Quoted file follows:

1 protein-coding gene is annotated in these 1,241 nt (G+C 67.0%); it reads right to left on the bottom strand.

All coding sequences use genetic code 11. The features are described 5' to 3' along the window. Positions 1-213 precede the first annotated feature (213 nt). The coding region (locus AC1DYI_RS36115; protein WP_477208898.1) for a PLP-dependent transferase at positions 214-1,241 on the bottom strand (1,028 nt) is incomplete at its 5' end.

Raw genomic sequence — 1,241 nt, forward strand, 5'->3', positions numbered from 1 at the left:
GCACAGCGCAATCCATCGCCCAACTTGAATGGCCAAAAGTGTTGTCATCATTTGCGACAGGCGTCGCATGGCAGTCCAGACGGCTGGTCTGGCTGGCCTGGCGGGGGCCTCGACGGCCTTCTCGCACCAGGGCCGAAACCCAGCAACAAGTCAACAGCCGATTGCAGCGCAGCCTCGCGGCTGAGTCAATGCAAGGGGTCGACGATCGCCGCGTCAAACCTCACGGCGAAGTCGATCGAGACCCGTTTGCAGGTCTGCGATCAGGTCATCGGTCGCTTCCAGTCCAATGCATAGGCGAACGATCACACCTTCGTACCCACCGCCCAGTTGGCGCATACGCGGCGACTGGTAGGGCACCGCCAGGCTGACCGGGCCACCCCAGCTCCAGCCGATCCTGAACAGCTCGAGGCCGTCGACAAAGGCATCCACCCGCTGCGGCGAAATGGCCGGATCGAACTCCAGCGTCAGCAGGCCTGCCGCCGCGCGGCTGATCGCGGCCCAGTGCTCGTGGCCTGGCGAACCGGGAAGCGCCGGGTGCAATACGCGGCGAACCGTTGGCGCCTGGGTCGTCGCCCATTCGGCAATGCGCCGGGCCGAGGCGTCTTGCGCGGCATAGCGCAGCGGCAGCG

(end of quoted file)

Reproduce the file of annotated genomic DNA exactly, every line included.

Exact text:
1 protein-coding gene is annotated in these 1,241 nt (G+C 67.0%); it reads right to left on the bottom strand.

All coding sequences use genetic code 11. The features are described 5' to 3' along the window. Positions 1-213 precede the first annotated feature (213 nt). The coding region (locus AC1DYI_RS36115; protein WP_477208898.1) for a PLP-dependent transferase at positions 214-1,241 on the bottom strand (1,028 nt) is incomplete at its 5' end.

Raw genomic sequence — 1,241 nt, forward strand, 5'->3', positions numbered from 1 at the left:
GCACAGCGCAATCCATCGCCCAACTTGAATGGCCAAAAGTGTTGTCATCATTTGCGACAGGCGTCGCATGGCAGTCCAGACGGCTGGTCTGGCTGGCCTGGCGGGGGCCTCGACGGCCTTCTCGCACCAGGGCCGAAACCCAGCAACAAGTCAACAGCCGATTGCAGCGCAGCCTCGCGGCTGAGTCAATGCAAGGGGTCGACGATCGCCGCGTCAAACCTCACGGCGAAGTCGATCGAGACCCGTTTGCAGGTCTGCGATCAGGTCATCGGTCGCTTCCAGTCCAATGCATAGGCGAACGATCACACCTTCGTACCCACCGCCCAGTTGGCGCATACGCGGCGACTGGTAGGGCACCGCCAGGCTGACCGGGCCACCCCAGCTCCAGCCGATCCTGAACAGCTCGAGGCCGTCGACAAAGGCATCCACCCGCTGCGGCGAAATGGCCGGATCGAACTCCAGCGTCAGCAGGCCTGCCGCCGCGCGGCTGATCGCGGCCCAGTGCTCGTGGCCTGGCGAACCGGGAAGCGCCGGGTGCAATACGCGGCGAACCGTTGGCGCCTGGGTCGTCGCCCATTCGGCAATGCGCCGGGCCGAGGCGTCTTGCGCGGCATAGCGCAGCGGCAGCG